Scientists work to explain why massive "dead zones" have been invading the Pacific Northwest's near-shore waters since 2002
Yet another ecological scourge may earn a place on the ever-lengthening list of problems potentially caused by climate change: the formation of some so-called "dead zones"—huge expanses of ocean that lose virtually all of their marine life at depth during the summer.
Possible connections between climate change and the relatively recent formation of dead zones in the Pacific Northwest's coastal waters are currently being studied by a research team that is funded by the National Science Foundation and co-led by Jack Barth of Oregon State University (OSU) and Francis Chan of OSU. (Jane Lubchenco, who is currently on leave from OSU while serving as the Administrator of the National Oceanic and Atmospheric Administration, also previously co-led the team.)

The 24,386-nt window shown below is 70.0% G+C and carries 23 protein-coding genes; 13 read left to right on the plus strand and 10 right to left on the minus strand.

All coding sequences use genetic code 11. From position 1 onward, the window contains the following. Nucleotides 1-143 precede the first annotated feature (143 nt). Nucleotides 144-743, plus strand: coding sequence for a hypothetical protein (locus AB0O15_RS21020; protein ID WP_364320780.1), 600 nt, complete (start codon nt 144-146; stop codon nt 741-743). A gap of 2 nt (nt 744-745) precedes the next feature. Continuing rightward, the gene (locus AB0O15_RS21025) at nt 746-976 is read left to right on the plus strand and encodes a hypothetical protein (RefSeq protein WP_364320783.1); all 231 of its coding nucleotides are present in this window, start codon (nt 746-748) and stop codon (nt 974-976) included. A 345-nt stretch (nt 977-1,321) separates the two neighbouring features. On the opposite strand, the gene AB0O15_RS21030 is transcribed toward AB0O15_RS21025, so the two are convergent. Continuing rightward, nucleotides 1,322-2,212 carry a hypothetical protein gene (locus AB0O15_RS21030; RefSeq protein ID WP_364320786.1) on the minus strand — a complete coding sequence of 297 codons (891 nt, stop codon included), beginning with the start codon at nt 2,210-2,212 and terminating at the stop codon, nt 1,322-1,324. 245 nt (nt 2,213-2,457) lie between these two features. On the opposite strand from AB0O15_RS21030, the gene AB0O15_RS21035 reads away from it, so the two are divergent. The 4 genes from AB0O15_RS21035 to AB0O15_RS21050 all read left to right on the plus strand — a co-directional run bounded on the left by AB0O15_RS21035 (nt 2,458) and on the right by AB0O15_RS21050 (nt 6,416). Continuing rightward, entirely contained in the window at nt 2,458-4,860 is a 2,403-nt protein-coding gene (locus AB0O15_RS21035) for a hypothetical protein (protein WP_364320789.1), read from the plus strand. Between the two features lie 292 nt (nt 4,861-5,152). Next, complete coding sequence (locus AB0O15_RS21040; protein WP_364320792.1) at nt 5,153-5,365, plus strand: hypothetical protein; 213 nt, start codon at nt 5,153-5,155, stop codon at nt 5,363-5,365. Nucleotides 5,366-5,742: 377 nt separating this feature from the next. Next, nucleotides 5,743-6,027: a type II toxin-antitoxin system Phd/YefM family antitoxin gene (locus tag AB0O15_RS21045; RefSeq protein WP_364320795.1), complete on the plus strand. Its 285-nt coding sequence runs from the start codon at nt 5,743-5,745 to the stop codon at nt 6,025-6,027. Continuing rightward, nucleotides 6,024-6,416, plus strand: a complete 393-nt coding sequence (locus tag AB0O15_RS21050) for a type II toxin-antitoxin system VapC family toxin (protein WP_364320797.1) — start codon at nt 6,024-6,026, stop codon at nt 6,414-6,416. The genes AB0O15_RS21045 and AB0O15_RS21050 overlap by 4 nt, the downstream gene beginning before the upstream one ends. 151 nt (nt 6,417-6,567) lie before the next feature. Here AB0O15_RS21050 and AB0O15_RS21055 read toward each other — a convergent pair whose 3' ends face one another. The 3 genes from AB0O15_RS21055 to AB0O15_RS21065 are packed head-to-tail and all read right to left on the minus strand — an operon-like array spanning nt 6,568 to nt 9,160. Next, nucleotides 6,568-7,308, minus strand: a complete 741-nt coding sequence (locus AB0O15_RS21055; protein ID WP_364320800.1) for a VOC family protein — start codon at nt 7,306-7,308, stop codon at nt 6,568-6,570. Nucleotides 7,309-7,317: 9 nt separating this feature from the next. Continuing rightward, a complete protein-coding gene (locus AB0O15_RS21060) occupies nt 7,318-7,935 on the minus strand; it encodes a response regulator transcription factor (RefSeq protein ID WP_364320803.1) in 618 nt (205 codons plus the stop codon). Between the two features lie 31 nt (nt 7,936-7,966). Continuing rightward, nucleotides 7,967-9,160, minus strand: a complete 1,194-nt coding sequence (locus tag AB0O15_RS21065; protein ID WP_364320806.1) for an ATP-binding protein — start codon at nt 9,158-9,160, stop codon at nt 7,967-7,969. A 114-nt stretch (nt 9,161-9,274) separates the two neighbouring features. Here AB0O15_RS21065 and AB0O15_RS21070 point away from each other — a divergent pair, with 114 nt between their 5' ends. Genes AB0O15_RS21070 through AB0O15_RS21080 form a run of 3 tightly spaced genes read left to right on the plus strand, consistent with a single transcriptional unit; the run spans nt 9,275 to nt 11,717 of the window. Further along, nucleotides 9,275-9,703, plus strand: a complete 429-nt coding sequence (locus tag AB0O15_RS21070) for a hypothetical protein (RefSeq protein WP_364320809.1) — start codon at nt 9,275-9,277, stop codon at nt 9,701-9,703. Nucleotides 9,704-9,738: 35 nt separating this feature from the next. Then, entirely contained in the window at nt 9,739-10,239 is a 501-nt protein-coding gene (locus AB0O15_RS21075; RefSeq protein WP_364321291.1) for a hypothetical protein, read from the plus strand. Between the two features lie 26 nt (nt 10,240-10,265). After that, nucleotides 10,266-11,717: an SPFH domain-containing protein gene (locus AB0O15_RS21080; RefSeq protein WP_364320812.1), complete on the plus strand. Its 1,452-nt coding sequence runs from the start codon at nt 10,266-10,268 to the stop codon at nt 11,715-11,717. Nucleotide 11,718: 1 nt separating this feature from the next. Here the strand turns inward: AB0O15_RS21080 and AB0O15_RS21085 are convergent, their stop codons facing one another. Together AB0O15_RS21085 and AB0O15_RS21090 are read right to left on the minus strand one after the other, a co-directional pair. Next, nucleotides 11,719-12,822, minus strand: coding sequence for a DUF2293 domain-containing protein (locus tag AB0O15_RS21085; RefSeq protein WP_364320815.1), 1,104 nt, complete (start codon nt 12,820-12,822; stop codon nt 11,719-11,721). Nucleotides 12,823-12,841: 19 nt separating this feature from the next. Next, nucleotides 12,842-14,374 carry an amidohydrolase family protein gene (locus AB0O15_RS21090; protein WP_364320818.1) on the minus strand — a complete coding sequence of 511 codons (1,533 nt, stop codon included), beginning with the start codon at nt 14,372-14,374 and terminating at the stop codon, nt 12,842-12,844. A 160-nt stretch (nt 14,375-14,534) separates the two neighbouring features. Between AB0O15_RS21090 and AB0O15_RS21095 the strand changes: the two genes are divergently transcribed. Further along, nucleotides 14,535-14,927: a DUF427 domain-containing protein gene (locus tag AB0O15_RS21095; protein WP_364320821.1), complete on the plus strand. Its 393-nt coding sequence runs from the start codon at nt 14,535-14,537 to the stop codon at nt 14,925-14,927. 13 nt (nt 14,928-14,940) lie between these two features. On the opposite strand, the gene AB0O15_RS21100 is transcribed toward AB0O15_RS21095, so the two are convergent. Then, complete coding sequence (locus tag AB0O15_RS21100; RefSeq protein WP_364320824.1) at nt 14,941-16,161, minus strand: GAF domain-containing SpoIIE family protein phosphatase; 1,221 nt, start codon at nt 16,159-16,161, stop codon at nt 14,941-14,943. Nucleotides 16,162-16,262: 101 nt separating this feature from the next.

WORLDWIDE DEAD ZONES
The Earth currently has more than 400 oceanic dead zones, with the count doubling every decade. A single dead zone may cover tens of thousands of square miles.
Dead zones form where microscopic plants, known as phytoplankton, are fertilized by excess nutrients, such as fertilizers and sewage, that are generated by human activities and dumped into the ocean by rivers, or more rarely, where they are fertilized by naturally occurring nutrients. The result: blooms of organic matter that ultimately decompose through processes that rob the ocean of life-sustaining oxygen. Animals that fail to flee dead zones either suffocate or suffer severe stress.
LOSING OXYGEN NATURALLY